One advantage of my setup is that the access point - router - client combination act as a repeater which greatly extends the range compared to connecting to the neighbor's wireless directly.  My computer is located at one end of the building and the neighbor's access point is located at the opposite end of the building and one floor down.  With many thick walls in the way my computer could not directly connect to the neighbor's wireless network but with the wireless router placed half way there is never any problem connecting because it acts as a repeater. 
   
   Parabolic antenna reflector
    To improve the quality of the connection I tried fitting the antennas with parabolic reflectors and the improvement is quite noticeable.  Not only does the focused signal improve but others which caused interference are now out of focus and weakened. 
    it is easy to find instructions on the Internet to build a parabolic reflector but it is very easy and I did it on my own just by drawing the parabola to my own size. . I drew the two parabolas on cardboard from a cereal box and left some tabs around the edges to secure the reflector later.  At the focal points I cut holes through which the antenna would pass.  This was a quick-'n-dirty experiment and it worked well but after some time the cardboard started curling and sagging, especially affected by humidity.  If you want something durable which will stand up to time and weather then you might want to use PVC or other plastic. 
    I glued some aluminum foil over the cardboard which would be the reflector and then secured it to the parabolas.  The aluminum foil is a bit wrinkled but still works.  probably a better result would be obtained using aluminum or other metal sheet with plastic parabolas to give it the correct curvature.  For quick experiments any metal foil will do, including juice or milk containers made with plastic and metal film.  Pretty much anything can be made to work, the main consideration is how durable you want it to be. 
    By placing reflectors on both antennas of a link and have them facing each other the range and quality are improved considerably but even placing a reflector only in one of them the quality and range improvements will be noticeable.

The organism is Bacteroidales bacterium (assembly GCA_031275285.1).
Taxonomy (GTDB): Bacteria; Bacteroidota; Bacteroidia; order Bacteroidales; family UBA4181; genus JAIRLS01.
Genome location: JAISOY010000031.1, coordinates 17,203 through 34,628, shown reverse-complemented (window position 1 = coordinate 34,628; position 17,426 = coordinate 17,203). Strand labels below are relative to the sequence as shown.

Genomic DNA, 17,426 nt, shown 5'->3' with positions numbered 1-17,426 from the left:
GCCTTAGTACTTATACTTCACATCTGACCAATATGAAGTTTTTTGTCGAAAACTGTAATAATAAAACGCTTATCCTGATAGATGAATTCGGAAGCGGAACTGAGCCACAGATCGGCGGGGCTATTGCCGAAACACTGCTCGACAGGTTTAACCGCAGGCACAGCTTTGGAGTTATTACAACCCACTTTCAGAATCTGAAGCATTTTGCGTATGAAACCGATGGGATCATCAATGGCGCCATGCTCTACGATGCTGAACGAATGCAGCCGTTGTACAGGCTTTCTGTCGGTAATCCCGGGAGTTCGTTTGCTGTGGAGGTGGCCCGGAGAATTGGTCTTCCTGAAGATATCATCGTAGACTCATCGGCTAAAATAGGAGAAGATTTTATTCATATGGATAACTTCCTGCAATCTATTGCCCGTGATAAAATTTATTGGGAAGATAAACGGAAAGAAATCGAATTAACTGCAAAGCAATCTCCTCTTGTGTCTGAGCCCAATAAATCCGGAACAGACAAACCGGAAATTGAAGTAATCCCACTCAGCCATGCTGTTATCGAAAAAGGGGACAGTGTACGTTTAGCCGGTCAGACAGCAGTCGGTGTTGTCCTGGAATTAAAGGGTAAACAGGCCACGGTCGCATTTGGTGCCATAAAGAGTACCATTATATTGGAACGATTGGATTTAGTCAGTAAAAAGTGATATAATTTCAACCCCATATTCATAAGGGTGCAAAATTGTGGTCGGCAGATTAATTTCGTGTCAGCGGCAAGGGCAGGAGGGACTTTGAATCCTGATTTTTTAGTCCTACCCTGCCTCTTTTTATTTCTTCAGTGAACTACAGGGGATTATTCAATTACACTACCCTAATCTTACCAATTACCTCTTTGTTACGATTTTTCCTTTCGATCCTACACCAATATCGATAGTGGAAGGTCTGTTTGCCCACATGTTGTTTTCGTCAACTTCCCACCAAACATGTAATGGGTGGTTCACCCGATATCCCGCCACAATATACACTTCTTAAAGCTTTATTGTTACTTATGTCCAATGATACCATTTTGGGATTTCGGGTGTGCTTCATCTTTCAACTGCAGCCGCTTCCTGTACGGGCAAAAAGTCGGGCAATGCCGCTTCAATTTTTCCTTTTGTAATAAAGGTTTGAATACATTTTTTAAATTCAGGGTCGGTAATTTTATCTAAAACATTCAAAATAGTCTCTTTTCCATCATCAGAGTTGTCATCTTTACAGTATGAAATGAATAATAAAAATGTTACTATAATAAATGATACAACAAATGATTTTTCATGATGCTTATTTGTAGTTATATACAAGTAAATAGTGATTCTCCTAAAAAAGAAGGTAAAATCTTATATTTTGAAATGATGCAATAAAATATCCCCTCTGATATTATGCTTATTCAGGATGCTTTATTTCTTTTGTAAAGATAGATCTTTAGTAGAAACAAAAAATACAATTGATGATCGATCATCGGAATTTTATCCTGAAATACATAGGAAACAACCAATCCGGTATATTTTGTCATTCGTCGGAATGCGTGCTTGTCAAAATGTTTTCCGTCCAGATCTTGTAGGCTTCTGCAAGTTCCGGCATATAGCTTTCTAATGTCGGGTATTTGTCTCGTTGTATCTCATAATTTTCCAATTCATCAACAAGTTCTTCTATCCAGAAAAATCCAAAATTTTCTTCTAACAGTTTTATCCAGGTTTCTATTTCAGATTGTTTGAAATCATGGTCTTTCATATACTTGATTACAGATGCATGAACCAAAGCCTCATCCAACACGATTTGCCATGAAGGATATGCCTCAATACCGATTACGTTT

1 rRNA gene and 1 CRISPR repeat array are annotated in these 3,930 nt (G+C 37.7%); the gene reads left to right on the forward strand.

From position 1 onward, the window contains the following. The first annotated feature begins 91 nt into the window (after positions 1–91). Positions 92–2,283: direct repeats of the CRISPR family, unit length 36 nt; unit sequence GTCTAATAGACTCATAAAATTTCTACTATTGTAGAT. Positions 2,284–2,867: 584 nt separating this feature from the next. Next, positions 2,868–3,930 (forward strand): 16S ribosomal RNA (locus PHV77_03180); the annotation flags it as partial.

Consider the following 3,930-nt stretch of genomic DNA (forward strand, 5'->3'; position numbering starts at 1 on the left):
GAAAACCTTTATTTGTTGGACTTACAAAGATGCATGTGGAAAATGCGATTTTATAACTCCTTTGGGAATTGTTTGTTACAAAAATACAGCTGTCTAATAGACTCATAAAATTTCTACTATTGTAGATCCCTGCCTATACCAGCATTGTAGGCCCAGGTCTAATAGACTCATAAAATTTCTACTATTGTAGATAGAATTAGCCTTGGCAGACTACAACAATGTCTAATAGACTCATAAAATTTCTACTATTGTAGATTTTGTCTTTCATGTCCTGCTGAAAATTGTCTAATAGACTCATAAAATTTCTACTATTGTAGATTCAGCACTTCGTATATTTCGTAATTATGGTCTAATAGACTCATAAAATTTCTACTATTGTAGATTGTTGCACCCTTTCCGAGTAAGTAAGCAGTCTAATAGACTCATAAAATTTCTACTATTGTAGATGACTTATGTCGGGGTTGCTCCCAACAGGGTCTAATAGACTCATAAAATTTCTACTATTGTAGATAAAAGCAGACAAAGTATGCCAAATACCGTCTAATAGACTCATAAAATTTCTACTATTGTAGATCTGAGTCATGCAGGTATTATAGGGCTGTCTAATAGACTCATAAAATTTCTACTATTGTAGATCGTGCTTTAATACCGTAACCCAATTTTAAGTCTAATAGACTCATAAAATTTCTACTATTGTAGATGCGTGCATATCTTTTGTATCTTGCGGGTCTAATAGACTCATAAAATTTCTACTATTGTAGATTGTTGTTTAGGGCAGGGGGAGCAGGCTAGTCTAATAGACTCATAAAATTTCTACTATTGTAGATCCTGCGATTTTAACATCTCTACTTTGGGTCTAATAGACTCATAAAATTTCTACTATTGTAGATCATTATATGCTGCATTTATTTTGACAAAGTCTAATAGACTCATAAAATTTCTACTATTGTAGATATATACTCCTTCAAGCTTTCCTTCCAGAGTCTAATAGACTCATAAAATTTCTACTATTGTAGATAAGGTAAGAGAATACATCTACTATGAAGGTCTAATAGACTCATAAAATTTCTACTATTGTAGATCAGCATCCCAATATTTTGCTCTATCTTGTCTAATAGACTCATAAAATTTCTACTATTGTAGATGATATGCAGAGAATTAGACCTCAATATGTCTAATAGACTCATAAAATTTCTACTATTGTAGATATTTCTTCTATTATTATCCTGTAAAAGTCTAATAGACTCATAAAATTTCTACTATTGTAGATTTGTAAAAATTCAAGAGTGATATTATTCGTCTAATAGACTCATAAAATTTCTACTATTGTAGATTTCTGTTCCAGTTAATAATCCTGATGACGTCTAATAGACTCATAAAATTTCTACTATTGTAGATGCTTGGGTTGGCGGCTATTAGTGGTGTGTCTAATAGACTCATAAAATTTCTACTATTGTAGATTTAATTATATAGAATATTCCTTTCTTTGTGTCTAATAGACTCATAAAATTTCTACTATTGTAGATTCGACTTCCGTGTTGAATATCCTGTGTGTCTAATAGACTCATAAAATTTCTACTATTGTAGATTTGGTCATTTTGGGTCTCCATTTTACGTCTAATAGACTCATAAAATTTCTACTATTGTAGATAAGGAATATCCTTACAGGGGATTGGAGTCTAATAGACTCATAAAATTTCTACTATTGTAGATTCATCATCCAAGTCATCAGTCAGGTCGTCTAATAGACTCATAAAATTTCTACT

You can find on the Internet projects for the building of wifi directional antennas but they require modifying the electrical part which carries certain risk while parabolic reflectors are very simple and require no modification of the electrical parts. 
   
   Polarization
    Most wifi signals are polarized vertically because most access points have their antennas placed vertically.  This means the link will be better if the client's antenna is also placed vertically.  If the client's antenna is placed horizontally we can see the signal loses power and the link quality degrades.  In general terms it is best to place the access point antenna vertically because this radiates mostly in the horizontal plane which is where the clients will be located.  Much less power will be radiated upwards or downwards.  This is the best design when clients will be randomly located in the same horizontal plane. 
    But is our aim is to improve communication in one single direction we can place the antennas horizontally which helps filter out other wifi signals which have vertical polarization and which could cause interference. 
   
   Summary
    If we want to optimize the link between two wifi antennas we should:
1- Place the antennas so there is a minimum of obstacles directly between them.
2- Position the antennas parallel to each other and perpendicular to the line that links them.
3- Position the antennas horizontally in order to minimize interference from other sources.
4- Provide parabolic reflectors mutually oriented.